Sushi Tapeworm 5 Feet Long Comes 'Wiggling Out' of Man

Laverne Higgins
January 20, 2018

Banh made the man's case public on a January 8 episode of the Podcast "This Won't Hurt A Bit," a show that mixes medical topics with humor.

According to the Centers for Disease Control, salmon from Alaska and Asian Pacific coasts can carry tapeworm larvae, which is becoming a bigger problem as eating raw fish becomes more popular worldwide.

"When you're eating uncooked fish - or other raw foods, like unpasteurized milk - there is some inherent risk", said Adalja.

A man in California who ate sushi nearly daily ended up with a 5-and-a-half foot long tapeworm in his body, according to an episode of the medical podcast "This Won't Hurt a Bit". Bahn told the story of the patient on the podcast "This Won't Hurt a Bit", where he described the man saying he felt the worm "wiggling out" and presented Bahn with a toilet paper roll that had the worm wrapped around it. A young man walked into the emergency room at Community Regional Medical Center last August with an unusual demand.

"He asked me for worm treatment and I was like oh, not an everyday request", Dr Banh told his colleague, and the podcast's co-host, Dr Jessica Mason.

After treating the man with deworming medication used in humans and dogs, Bahn measured the tapeworm and found that it was 5 feet, 6 inches - the same height as Bahn himself, SFGate reported.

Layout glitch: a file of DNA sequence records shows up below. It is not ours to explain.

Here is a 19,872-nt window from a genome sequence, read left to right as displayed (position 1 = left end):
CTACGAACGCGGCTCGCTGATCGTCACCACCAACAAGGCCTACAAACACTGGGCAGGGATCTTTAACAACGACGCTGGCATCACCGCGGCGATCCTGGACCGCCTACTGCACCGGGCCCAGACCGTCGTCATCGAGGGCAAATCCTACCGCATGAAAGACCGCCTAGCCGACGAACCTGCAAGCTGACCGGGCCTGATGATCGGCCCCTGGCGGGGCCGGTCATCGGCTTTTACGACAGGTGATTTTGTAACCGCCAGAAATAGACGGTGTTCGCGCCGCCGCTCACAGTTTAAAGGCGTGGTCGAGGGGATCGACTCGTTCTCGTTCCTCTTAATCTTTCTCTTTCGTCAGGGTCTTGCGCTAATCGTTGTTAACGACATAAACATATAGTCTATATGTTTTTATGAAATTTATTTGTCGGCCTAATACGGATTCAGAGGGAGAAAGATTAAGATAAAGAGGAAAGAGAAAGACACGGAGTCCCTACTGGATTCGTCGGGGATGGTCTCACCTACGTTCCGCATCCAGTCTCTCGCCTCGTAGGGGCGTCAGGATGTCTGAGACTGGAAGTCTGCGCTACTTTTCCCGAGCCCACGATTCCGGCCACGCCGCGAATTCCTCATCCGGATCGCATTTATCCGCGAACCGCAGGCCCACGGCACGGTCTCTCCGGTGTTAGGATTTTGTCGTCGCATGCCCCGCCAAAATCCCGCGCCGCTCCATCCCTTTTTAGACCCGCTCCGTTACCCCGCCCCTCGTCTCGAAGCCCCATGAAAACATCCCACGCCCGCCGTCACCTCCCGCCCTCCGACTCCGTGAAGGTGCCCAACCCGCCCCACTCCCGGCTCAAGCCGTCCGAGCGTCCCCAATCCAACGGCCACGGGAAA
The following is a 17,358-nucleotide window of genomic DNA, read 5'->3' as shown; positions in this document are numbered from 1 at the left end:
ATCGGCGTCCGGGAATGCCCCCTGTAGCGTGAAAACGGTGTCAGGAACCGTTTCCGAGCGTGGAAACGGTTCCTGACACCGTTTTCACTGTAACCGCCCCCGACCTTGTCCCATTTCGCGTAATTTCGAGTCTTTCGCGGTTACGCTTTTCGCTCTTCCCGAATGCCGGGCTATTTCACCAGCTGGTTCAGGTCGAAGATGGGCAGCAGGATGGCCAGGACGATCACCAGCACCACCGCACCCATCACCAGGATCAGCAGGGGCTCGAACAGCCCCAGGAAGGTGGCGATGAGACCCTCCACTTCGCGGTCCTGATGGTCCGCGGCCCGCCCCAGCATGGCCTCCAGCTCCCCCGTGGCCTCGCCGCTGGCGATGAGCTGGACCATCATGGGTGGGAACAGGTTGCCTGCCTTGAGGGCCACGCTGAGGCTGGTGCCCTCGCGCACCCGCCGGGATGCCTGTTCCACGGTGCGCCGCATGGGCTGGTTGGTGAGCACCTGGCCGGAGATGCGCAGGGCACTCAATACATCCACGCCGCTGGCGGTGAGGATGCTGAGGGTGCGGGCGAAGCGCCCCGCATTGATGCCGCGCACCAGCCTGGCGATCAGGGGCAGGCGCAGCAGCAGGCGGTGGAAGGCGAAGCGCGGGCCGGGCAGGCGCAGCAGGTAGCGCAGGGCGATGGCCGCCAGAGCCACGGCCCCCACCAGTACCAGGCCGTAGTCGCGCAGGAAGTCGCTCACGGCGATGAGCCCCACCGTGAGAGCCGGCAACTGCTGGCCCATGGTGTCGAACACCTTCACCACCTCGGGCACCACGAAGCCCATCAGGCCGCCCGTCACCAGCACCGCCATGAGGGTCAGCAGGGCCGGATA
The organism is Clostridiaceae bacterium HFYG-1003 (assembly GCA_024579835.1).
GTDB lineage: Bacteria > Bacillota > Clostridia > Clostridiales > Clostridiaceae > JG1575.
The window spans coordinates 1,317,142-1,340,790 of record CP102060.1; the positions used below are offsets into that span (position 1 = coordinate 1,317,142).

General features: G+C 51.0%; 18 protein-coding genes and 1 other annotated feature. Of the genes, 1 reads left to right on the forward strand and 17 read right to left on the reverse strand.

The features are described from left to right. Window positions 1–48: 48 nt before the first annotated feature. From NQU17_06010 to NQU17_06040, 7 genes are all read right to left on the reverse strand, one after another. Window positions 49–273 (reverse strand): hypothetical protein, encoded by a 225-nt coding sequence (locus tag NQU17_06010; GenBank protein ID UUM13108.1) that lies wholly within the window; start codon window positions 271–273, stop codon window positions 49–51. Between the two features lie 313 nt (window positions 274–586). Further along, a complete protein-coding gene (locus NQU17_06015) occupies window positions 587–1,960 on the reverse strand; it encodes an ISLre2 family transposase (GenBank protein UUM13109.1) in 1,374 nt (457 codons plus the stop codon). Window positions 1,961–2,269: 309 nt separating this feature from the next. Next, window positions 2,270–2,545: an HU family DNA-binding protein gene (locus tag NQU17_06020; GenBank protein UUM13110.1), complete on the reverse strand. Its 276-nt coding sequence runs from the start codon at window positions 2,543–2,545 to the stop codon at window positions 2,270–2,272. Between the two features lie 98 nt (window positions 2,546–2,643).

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The patient went on to explain that he'd experienced stomach cramps, diarrhea, and then bloody diarrhea.

"He grabs it, and he pulls on it, and it keeps coming out".

In January, 2017 doctors warned of Japanese tapeworm parasites found in the meat of US salmon. The clue was the patient's love of sushi, particularly raw salmon.

After being unraveled, the tapeworm ended up being 5-and-a-half feet long.

Not everyone infected with the tapeworm will have symptoms, but some common signs and symptoms of a Diphyllobothrium infection can include abdominal discomfort, diarrhea, vomiting and weight loss.

Next time you head out for sushi, it can't hurt to ask the restaurant about their fish-freezing practices.

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